Educating Future Healthcare Officials: The Masters in Health Administration
By John LempPublished November 8, 2013By John Lemp, published 11/08/2013
The field of healthcare is becoming a larger and larger sector of the present-day American economy. With this in mind, many undergraduate students aspire to work in the medical field as doctors, nurses, and practitioners. Yet, another avenue for a career in healthcare exists for those with an interest in policy and those with a business-minded mentality. Healthcare administration, also referred to as health administration, is a rapidly growing area of the healthcare industry and the career prospects are overwhelmingly positive. The Masters in Health Administration (MHA) is a professional degree that serves as a gold standard for those working at health policy organizations, health and life insurance companies, healthcare providers, and even healthcare suppliers. The comprehensiveness of MHA programs allows graduates to pursue a wide variety of careers in the healthcare industry.
As of October 2012, 17.6% of the United States GDP was devoted to healthcare costs. Further, the healthcare industry employs approximately 11% of Americans, with that figure expected to increase to as high as 14% over the next decade. Yet, not all of the people working in the field of healthcare are medical doctors, registered nurses, emergency medical technicians, etc. As has been frequently quoted over the last several months, during this time of healthcare reform and to the implementation of the ACA, "healthcare is a business" and most argue that it should be run like one. Those equipped with a Masters in Health Administration thus are able to use their professional education to apply a business-minded approach to organizing and providing healthcare solutions.
People with a MHA have the potential to oversee an assortment of essential activities in the healthcare industry, ranging from financial matters to policy making to regulation and legal compliance. The curriculum of the MHA program includes coursework in policy analysis, healthcare accounting and finance, and compliance and regulation. There are employment opportunities for MHAs upon graduation, with many electing to work in healthcare facility management (hospital administration) and healthcare policy (think tanks, government organizations, and insurance companies). Additionally, employment opportunities are available with healthcare providers and healthcare suppliers. Positions such as Executive Director, Director of Risk Management, and Vice President of Patient Safety are some of the positions within healthcare providers (hospitals and clinics) that require an MHA degree. Biotechnology and pharmaceuticals, on the healthcare supplier side, are two industries in which MHAs can apply their extensive knowledge of operations, consumer safety, and supply chain management. Healthcare consulting, a highly lucrative field within the consulting industry, provides yet another avenue for MHAs with strong analytical and problem-solving skills.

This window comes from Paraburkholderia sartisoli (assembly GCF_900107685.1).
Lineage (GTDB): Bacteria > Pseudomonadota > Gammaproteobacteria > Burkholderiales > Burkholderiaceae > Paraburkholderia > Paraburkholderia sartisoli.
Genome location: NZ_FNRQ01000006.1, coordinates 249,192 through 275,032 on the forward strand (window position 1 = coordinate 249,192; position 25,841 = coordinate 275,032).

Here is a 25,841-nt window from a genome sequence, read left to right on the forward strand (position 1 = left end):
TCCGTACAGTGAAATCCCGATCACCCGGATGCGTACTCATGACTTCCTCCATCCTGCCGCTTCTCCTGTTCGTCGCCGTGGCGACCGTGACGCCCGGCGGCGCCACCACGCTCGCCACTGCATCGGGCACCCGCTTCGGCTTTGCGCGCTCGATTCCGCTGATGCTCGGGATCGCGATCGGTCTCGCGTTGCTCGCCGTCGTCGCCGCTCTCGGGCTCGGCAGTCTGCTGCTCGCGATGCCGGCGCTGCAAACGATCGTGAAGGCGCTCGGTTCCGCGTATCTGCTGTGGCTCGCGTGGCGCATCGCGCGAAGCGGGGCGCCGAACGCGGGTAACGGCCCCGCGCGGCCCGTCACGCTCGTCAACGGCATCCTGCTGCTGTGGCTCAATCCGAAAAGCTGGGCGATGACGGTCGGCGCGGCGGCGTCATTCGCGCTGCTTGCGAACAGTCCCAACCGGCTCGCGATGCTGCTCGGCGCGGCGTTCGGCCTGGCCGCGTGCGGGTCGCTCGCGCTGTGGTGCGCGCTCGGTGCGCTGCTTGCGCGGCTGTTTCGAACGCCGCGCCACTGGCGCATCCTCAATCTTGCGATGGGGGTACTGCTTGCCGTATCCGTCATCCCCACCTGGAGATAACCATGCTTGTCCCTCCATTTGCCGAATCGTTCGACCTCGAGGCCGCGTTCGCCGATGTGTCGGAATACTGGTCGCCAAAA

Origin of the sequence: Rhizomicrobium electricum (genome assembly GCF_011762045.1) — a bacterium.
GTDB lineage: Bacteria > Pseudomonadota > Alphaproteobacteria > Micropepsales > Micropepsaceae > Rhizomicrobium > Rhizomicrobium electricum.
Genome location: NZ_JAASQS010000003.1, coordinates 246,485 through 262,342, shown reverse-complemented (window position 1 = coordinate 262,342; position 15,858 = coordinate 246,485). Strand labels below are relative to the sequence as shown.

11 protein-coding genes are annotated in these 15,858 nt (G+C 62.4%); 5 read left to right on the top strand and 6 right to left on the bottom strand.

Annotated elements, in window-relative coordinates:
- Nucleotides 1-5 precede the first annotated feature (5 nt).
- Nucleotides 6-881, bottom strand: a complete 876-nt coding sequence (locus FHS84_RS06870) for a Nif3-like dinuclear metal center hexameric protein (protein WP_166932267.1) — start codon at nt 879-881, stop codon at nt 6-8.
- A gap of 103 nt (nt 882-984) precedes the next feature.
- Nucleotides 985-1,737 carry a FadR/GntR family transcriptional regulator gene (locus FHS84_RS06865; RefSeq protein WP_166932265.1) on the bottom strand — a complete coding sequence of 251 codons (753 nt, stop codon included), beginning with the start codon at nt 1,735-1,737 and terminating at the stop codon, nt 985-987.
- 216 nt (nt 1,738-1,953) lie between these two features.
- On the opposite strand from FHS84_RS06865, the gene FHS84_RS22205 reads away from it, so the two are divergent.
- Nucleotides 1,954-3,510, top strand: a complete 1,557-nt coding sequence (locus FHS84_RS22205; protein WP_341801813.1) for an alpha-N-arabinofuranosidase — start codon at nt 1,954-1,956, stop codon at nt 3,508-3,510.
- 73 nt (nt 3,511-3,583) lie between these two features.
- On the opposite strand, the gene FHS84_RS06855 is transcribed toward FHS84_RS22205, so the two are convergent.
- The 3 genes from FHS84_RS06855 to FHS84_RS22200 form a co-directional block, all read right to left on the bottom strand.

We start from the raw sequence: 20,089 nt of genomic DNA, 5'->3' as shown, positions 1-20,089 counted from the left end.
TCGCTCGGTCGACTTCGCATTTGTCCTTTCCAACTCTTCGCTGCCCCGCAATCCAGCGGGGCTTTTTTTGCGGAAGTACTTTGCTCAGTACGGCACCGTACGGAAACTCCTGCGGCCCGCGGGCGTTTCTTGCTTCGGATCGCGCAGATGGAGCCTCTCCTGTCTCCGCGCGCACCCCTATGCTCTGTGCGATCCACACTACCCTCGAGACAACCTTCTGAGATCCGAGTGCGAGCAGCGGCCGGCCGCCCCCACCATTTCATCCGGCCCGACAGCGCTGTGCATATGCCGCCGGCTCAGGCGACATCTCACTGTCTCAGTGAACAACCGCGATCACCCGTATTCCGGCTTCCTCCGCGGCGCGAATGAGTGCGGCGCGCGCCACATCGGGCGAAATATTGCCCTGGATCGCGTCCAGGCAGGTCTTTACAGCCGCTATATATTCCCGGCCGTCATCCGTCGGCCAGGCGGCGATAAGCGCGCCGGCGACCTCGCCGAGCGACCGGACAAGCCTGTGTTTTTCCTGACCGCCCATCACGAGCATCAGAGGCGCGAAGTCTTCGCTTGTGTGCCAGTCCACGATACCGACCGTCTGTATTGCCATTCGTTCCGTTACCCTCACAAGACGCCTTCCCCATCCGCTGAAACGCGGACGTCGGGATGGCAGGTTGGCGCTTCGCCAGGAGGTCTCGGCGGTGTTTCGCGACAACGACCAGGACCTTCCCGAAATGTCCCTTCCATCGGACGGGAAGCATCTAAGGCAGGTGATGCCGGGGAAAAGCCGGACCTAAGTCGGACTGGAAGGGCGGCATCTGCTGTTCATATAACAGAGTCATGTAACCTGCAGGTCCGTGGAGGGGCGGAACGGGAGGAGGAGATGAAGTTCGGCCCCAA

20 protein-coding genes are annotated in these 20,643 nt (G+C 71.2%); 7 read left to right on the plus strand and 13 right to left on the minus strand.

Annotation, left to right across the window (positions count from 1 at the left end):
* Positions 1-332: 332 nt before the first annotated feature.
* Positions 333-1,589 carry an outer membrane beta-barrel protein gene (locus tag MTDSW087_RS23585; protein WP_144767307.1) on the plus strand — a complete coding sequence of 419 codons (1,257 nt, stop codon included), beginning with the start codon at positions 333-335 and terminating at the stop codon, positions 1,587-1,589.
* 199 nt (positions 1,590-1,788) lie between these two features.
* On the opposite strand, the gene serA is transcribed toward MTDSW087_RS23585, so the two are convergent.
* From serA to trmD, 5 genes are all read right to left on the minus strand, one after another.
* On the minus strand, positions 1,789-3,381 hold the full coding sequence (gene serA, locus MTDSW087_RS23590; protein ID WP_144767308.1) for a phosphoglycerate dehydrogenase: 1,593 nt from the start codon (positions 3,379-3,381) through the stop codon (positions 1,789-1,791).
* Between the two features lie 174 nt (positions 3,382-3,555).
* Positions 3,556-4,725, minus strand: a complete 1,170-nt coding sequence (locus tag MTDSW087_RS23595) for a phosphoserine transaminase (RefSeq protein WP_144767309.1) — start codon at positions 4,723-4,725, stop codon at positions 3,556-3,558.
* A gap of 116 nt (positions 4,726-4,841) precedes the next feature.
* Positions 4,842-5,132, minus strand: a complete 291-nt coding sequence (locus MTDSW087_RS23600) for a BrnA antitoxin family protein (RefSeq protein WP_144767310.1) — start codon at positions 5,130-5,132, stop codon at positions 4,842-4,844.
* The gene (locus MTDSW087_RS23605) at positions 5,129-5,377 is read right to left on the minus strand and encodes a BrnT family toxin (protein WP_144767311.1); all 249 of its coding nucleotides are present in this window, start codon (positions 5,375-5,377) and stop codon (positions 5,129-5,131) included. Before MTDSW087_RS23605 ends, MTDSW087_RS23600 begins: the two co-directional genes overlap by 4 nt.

During this time of change and reform in the healthcare industry, the MHA degree is perhaps one of the most relevant and practical degrees that an individual could pursue. Healthcare employment is only expected to increase over the next decade, according to the Bureau of Labor Statistics, as the U.S. population begins to age due to the baby boomer generation. This versatile degree allows individuals to apply their comprehensive business education with a focus on the healthcare sector to specific problems within the industry. According to Monster.com, individuals interested in applying to MHA programs and pursuing a business career in the healthcare industry are encouraged to gain work experience in healthcare administration, as an administrative assistant or clerk. Wherever an individual begins their career in the industry has the potential to instill within them a passion for healthcare policy, which the United States could certainly use more of.